CHE 4682
David Foster
TR 4:50PM  6:05PM


This course will provide an introduction to computational fluid dynamics (CFD) with emphasis on both the theory and the practical application to simple and complex problems. The course begins with a study of finite difference and finite volume models of onedimensional partial differential equations. These equations are central to the understanding of more complex CFD models. The course will use ANSYS Fluent, a commercial CFD code, to solve both simple and complex simulations including both laminar and turbulent flow as well as heat transfer. The course will be a combination of traditional lectures, inclass projects and independent project work.


CHE 4761
Wyatt Tenhaeff
TR 9:40AM  10:55AM


An introduction to polymerization reaction mechanisms. The kinetics of commercially relevant polymerizations are emphasized along with a discussion of important, contemporary polymerization schemes. Approaches to functionalize polymers and surfaceinitiated polymerizations will also be covered. An overview of polymer characterization techniques, emphasizing compositional analysis. Prerequisite CHE 226 or permission of instructor.


CHE 47801
Andrew White
MW 10:25AM  11:40AM


This is an advanced elective where students will learn and implement recent advances of machine learning in materials and chemistry. Students will learn to apply machine learning to a variety of problems in chemistry and materials science, especially deep learning with graphs and point clouds. This course assumes Python programming experience, probability theory, and basic chemistry knowledge. Topics covered are regression, classification, unsupervised learning, kernel methods, deep learning, graph convolutional neural networks, statistical learning theory, quantum machine learning, generative models, autoregressive models, active learning, Bayesian optimization, equivariance, and deep learning with point clouds. Potential special topics include natural language processing, Monte Carlo tree search for retrosynthesis, reinforcement learning, and metalearning. Each of these topics are individually complex so only their application in chemistry and materials will emphasized.

Fall 2021
Number  Title  Instructor  Time 

Monday  
CHE 4442
Mitchell Anthamatten


Blank Description 

Monday and Wednesday  
CHE 47801
Andrew White


This is an advanced elective where students will learn and implement recent advances of machine learning in materials and chemistry. Students will learn to apply machine learning to a variety of problems in chemistry and materials science, especially deep learning with graphs and point clouds. This course assumes Python programming experience, probability theory, and basic chemistry knowledge. Topics covered are regression, classification, unsupervised learning, kernel methods, deep learning, graph convolutional neural networks, statistical learning theory, quantum machine learning, generative models, autoregressive models, active learning, Bayesian optimization, equivariance, and deep learning with point clouds. Potential special topics include natural language processing, Monte Carlo tree search for retrosynthesis, reinforcement learning, and metalearning. Each of these topics are individually complex so only their application in chemistry and materials will emphasized.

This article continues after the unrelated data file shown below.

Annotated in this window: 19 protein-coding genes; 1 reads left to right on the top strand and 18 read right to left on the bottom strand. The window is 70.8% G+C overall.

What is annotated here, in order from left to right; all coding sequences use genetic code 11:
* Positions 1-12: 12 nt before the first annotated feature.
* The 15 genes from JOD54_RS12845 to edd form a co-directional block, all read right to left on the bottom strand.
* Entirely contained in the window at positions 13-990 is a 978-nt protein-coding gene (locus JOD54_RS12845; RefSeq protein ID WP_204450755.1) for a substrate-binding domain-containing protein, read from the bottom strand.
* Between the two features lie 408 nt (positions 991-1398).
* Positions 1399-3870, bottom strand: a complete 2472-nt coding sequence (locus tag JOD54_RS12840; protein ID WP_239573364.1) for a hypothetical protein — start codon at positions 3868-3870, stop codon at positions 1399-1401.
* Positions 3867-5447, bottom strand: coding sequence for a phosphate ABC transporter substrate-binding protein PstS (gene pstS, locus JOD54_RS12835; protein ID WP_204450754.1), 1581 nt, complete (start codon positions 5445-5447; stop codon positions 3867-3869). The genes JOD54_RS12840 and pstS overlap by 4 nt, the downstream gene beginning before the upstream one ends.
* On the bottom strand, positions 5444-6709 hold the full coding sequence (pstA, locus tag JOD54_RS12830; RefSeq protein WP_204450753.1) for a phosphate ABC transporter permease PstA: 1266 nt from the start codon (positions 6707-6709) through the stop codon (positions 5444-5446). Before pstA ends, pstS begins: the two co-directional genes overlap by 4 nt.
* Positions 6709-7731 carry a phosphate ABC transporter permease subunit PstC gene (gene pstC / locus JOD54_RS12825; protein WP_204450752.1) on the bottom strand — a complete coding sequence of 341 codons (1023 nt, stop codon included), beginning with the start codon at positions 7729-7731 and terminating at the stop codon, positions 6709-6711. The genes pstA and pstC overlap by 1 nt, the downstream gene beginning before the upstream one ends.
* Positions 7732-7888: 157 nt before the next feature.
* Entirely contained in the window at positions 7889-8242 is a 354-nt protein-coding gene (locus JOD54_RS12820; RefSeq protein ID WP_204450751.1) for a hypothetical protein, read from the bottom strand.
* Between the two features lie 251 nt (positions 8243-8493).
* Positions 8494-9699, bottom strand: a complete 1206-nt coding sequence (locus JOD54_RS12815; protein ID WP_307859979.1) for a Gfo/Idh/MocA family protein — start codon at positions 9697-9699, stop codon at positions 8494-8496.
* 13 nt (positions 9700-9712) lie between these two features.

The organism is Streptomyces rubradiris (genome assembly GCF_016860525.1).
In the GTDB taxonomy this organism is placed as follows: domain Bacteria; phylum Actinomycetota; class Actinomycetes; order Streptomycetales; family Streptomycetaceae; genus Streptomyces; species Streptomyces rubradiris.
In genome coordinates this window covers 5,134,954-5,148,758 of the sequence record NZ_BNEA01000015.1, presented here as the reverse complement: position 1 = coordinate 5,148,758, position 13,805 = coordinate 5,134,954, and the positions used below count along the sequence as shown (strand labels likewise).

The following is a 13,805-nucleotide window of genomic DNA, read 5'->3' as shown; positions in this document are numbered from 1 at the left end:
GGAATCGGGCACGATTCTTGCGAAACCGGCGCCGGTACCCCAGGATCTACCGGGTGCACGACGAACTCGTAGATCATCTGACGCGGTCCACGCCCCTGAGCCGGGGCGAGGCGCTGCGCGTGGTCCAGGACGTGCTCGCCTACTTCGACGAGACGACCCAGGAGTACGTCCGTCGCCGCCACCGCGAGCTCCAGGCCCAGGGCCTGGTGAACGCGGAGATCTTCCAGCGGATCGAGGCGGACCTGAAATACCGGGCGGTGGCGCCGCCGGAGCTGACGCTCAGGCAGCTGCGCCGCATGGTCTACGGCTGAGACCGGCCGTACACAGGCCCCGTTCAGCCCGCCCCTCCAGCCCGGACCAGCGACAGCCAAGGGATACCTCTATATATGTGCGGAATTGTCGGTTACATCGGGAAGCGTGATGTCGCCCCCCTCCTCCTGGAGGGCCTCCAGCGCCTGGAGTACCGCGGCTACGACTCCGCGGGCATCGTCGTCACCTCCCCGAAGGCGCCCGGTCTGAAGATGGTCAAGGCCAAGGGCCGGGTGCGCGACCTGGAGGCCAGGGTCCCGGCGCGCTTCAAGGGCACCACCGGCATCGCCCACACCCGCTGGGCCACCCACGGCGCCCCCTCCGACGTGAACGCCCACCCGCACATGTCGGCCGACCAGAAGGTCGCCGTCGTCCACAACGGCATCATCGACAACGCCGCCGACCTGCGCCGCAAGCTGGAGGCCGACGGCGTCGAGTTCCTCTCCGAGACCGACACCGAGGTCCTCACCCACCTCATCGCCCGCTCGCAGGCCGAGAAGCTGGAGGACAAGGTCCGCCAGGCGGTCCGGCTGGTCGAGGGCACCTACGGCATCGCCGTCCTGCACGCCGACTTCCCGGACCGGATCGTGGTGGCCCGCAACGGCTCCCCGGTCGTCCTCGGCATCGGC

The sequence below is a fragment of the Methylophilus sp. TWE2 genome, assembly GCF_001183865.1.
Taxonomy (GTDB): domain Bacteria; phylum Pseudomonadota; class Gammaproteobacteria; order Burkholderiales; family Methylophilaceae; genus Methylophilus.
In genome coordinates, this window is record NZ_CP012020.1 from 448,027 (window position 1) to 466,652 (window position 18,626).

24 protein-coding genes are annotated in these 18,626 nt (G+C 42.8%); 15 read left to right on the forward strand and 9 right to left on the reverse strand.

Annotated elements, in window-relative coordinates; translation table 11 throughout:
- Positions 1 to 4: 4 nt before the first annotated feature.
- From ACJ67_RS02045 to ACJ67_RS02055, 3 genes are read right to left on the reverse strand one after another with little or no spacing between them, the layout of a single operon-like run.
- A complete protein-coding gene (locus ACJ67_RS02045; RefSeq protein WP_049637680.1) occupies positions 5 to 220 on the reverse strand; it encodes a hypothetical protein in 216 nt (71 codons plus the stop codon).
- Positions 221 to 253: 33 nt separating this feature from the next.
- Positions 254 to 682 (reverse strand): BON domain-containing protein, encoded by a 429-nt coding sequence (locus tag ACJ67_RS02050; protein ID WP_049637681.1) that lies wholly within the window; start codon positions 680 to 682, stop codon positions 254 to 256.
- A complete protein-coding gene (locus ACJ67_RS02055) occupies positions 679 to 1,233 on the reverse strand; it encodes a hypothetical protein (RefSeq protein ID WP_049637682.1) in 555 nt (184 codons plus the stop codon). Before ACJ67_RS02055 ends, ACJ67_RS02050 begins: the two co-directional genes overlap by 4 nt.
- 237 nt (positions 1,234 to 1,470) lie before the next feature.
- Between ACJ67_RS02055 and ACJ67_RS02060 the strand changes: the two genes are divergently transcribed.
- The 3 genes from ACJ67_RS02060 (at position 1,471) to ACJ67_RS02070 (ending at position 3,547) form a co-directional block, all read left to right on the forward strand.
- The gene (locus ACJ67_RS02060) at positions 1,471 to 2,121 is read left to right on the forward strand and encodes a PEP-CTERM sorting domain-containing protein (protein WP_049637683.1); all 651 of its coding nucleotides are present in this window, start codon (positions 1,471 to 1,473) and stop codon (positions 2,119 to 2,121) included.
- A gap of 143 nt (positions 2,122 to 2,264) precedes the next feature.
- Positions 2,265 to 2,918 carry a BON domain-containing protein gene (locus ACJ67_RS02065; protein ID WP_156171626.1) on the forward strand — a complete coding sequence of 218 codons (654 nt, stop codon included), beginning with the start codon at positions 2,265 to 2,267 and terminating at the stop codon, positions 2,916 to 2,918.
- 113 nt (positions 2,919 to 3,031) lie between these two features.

CHE 4411
David Foster


This course will acquaint the student with important topics in advanced transport phenomena (momentum, heat and mass transport). Topics include laminar and turbulent flow, thermal conductivity and the energy equation, molecular mass transport and diffusion with heterogeneous and homogeneous chemical reactions. Focus will be to develop physical understanding of principles discussed and with emphasis on chemical engineering applications. In addition to the text, the student will be exposed to classic and current literature in the field. 

Monday, Wednesday, and Friday  
CHE 4001
Hussein Aluie


This course covers the classical partial differential equations of mathematical physics: the heat equation, the Laplace equation, and the wave equation. The primary technique covered in the course is separation of variables, which leads to solutions in the form of eigenfunction expansions. The topics include Fourier series, separation of variables, SturmLiouville theory, unbounded domains and the Fourier transform, spherical coordinates and Legendre’s equation, cylindrical coordinates and Bessel’s equation. The software package Mathematica will be used extensively. Prior knowledge of Mathematica is helpful but not essential. In the last two weeks of the course, there will be a project on an assigned topic. The course will include applications in heat conduction, electrostatics, fluid flow, and acoustics. Prerequisites: MTH 165 and MTH 165